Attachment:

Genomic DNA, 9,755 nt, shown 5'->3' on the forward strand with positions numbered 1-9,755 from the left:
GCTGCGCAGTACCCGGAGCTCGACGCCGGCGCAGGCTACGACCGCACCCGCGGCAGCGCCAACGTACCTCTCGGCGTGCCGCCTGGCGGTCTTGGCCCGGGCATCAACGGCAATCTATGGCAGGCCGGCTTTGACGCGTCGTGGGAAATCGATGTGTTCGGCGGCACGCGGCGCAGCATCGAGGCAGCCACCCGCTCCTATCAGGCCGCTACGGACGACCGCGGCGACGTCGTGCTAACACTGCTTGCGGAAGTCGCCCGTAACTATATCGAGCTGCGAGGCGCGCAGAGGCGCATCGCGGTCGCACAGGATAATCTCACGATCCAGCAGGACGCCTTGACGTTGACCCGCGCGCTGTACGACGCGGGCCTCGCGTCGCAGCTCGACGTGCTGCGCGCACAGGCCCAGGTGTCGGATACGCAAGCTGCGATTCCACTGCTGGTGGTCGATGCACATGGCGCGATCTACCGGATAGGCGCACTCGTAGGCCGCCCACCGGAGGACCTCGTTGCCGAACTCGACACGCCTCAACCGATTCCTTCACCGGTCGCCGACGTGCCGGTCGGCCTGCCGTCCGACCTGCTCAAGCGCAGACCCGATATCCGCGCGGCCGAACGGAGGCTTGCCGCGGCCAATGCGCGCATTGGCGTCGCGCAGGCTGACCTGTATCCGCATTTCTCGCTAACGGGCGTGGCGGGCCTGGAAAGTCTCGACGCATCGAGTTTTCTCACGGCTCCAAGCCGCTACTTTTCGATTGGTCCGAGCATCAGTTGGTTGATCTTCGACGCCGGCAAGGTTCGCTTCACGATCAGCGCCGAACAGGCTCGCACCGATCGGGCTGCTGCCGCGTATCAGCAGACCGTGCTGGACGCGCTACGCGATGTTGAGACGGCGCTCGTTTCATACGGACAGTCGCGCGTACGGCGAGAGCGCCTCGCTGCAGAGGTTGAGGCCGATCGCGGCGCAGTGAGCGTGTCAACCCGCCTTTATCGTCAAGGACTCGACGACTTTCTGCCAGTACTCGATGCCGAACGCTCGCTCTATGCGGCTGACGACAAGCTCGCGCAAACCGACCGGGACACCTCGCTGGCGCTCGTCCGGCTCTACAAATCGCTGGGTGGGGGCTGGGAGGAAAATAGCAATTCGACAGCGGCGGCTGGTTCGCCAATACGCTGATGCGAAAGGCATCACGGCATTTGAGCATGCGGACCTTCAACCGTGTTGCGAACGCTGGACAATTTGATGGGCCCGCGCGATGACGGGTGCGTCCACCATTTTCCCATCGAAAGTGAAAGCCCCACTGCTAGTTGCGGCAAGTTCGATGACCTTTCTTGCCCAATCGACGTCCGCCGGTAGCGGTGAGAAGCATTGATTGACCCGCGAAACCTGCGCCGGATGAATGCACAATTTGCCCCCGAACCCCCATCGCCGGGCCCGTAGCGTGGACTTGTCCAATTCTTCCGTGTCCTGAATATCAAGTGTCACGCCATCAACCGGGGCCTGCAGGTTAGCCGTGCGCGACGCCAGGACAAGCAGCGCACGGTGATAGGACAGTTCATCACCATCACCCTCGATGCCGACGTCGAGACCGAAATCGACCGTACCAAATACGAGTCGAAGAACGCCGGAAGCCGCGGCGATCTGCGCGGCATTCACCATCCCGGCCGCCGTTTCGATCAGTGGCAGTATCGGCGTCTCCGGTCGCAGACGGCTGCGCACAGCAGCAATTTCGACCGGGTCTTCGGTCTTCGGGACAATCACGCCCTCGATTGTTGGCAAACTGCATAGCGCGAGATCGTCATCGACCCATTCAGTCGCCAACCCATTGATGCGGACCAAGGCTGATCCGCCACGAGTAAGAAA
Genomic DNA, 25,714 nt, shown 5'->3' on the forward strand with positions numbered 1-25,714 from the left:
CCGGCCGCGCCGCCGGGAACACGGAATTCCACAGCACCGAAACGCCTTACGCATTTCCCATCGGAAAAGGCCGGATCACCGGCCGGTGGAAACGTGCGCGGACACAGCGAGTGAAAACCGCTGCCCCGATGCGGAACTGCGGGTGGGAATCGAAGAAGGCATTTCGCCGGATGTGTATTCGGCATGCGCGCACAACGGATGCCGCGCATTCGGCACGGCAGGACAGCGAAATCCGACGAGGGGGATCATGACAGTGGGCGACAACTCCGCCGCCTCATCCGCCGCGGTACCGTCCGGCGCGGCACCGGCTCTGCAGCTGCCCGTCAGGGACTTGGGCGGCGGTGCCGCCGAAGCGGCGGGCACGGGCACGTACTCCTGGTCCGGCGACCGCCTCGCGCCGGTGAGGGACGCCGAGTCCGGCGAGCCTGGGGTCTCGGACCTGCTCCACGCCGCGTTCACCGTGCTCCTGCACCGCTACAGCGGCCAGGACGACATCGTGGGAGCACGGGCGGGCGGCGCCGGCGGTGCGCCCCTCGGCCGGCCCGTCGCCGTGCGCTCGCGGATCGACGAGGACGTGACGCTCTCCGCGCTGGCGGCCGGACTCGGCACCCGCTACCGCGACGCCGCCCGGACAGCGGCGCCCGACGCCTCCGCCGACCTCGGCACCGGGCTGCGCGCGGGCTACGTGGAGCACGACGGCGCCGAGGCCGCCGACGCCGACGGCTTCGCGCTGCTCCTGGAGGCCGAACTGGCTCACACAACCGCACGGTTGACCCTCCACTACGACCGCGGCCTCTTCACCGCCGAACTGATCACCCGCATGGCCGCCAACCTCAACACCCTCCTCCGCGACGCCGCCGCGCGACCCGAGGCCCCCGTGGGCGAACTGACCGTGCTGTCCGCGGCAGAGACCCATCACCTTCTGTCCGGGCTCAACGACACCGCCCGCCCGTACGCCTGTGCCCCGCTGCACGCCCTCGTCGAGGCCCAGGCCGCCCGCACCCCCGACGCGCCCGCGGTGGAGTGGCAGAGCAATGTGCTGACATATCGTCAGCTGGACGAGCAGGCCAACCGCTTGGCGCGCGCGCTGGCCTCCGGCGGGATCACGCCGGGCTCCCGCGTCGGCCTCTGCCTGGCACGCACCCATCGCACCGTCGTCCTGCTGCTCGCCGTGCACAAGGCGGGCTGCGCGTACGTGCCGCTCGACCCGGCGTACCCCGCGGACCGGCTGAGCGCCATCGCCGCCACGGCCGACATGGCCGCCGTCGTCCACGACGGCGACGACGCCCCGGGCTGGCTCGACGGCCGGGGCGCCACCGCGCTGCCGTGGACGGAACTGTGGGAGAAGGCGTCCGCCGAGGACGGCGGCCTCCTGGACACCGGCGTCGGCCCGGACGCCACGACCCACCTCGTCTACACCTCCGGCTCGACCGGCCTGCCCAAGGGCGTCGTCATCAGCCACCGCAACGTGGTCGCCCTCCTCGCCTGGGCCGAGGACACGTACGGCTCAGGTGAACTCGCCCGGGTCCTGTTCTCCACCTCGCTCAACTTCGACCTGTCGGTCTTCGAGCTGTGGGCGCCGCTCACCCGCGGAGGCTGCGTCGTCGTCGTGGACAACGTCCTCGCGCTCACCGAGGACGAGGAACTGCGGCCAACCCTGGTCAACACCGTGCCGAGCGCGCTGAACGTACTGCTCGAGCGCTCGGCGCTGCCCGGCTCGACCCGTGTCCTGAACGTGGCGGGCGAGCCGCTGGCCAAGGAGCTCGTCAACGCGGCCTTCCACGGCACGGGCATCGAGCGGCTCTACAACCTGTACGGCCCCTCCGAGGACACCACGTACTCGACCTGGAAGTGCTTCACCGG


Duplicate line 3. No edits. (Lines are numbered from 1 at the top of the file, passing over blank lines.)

Genomic DNA, 25,714 nt, shown 5'->3' on the forward strand with positions numbered 1-25,714 from the left: